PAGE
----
When I left teaching behind several years ago, I made a commitment to myself not to leave Shakespeare behind as well. Shortly afterward, I successfully auditioned for and then played the role of Friar Laurence in a Frisco Community Theater production of Romeo and Juliet. So when I arrived here in Princeton, and was told that the seminary was undertaking a student production of Shakespeare’s The Tempest, how could I resist? I auditioned for the role of Caliban, and found out yesterday that I got the part.
From the start, I was interested most in the character of Caliban because he is one of Shakespeare’s most complex characters. While he is often described as a “monster” he evokes (if played well) a full range of emotions from the audience/reader: laughter, disgust, sympathy, and even wonder. He has been treated by various productions as villain, clown, and even tragic hero — the noble savage who is the victim of colonialism and slavery. And like the timeless characters of Mordred and Judas, he betrays his master and teacher.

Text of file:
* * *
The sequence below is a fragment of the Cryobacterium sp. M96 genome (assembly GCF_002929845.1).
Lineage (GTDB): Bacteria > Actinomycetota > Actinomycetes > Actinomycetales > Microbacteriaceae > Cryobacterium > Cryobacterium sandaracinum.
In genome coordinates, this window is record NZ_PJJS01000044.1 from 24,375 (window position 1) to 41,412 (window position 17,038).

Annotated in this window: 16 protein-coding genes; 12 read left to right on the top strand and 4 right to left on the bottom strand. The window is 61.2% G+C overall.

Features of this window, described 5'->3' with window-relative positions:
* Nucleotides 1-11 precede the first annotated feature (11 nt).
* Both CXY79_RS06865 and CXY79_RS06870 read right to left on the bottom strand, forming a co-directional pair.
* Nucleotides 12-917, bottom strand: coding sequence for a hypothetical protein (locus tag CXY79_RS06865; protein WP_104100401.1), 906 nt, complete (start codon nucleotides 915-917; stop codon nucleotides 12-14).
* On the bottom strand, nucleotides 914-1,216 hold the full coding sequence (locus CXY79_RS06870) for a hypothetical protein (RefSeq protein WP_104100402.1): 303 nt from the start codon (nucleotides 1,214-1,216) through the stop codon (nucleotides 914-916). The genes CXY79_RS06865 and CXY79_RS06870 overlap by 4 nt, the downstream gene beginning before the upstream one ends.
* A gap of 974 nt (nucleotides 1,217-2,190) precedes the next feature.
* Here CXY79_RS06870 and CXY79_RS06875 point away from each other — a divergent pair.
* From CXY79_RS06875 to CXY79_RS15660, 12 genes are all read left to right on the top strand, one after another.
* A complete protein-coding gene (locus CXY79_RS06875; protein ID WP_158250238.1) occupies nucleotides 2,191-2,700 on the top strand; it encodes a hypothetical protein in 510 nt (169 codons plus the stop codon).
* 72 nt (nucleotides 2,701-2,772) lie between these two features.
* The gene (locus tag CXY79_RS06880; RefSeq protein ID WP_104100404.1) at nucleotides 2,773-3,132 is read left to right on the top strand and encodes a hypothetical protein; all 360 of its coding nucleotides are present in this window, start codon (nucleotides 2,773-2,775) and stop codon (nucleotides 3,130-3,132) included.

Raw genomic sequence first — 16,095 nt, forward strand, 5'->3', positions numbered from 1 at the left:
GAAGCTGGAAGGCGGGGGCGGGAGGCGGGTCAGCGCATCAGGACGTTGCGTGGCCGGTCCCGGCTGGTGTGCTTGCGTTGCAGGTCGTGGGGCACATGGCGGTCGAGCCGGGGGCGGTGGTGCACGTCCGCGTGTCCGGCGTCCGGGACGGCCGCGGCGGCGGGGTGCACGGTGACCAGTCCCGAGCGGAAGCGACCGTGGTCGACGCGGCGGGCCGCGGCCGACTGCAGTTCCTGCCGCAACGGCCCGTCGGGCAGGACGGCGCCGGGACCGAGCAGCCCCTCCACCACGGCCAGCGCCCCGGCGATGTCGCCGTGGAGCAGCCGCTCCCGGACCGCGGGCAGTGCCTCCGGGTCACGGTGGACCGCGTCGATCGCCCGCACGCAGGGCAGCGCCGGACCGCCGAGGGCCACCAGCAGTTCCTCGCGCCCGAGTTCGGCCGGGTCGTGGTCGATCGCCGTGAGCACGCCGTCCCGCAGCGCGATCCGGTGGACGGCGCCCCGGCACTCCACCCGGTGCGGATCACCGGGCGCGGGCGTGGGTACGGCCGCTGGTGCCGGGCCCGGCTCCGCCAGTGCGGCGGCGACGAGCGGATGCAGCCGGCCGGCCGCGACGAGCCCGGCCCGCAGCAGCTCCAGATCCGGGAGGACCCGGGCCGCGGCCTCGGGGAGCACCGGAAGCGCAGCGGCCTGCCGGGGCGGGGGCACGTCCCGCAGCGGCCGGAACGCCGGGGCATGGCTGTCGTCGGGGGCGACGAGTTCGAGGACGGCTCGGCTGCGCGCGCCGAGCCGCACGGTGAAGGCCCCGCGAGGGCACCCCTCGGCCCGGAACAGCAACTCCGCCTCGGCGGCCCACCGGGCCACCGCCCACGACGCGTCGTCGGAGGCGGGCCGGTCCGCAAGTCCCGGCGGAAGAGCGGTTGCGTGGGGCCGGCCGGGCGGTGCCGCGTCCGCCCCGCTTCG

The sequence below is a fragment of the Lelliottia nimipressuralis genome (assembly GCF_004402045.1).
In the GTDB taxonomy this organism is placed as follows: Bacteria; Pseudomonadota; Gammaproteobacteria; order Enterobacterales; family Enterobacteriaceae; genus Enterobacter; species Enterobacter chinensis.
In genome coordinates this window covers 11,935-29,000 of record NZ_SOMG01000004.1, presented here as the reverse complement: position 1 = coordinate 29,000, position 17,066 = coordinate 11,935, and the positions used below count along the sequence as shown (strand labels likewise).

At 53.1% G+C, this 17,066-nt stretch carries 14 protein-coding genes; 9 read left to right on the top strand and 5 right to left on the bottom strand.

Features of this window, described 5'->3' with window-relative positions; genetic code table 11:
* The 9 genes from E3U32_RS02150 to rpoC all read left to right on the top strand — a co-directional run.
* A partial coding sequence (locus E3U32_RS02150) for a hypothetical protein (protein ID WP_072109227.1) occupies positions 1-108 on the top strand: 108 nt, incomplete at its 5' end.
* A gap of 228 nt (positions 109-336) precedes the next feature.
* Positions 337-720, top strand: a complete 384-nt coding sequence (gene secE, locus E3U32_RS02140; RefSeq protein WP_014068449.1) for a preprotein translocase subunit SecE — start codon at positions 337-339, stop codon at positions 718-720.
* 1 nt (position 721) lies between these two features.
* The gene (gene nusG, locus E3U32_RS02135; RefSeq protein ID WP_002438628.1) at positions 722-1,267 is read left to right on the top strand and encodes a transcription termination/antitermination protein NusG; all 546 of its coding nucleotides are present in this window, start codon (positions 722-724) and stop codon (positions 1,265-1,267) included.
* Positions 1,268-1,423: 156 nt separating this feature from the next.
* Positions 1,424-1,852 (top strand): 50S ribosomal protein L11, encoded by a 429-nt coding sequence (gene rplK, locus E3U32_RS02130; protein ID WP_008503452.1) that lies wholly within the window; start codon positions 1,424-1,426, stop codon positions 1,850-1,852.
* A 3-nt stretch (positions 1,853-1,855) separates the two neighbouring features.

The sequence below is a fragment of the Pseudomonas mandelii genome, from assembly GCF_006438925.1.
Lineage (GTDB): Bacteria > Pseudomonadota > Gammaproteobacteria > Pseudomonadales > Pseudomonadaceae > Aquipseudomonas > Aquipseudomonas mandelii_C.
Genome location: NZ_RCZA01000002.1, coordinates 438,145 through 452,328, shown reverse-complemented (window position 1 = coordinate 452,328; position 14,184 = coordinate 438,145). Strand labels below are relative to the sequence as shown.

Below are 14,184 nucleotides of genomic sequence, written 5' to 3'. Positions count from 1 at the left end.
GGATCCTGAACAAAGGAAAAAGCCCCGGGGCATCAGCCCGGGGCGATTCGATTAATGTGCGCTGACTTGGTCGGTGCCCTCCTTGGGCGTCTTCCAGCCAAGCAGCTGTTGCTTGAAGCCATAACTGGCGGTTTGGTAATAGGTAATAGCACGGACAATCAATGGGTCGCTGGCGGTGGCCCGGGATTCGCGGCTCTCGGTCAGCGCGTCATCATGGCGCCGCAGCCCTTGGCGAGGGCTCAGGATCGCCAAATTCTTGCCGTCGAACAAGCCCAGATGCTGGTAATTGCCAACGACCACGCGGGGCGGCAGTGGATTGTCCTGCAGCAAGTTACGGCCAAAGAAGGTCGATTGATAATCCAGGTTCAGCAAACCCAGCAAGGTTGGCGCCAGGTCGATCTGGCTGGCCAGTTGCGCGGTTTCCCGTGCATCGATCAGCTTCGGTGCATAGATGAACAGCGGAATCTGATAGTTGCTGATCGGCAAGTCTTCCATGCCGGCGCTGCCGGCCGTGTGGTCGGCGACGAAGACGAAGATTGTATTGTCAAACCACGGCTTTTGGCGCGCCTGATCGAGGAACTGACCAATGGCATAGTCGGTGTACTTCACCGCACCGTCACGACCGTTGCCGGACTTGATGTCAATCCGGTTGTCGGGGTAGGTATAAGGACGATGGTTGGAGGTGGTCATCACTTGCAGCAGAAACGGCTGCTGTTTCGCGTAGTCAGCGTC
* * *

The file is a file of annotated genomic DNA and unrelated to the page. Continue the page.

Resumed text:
Personally, I think of him along the same lines of J.R.R. Tolkien’s character of Gollum. In fact, I can’t help but wonder if Tolkien drew upon Caliban for inspiration. The Tempest is one of only two Shakespearean plays (the other being A Midsummernight’s Dream) that are considered “fantasy,” and as such might have been a great interest to Tolkien, the “father” of modern fantasy literature. When one reads (or watches the film versions of) Lord of the Rings, one doesn’t quite know whether to love, hate, fear, pity, or laugh at Gollum (who also betrays his master in the end).
In any case, it’s certainly a fascinating role, and a challenging one to play well. Rehearsals start next week, and performances will be April 2-4 @8:00 in Scheide Hall here on Campus, and then a matinee performance Sunday, April 5th at 3:00. Hope to see you there, my precioussssesss…
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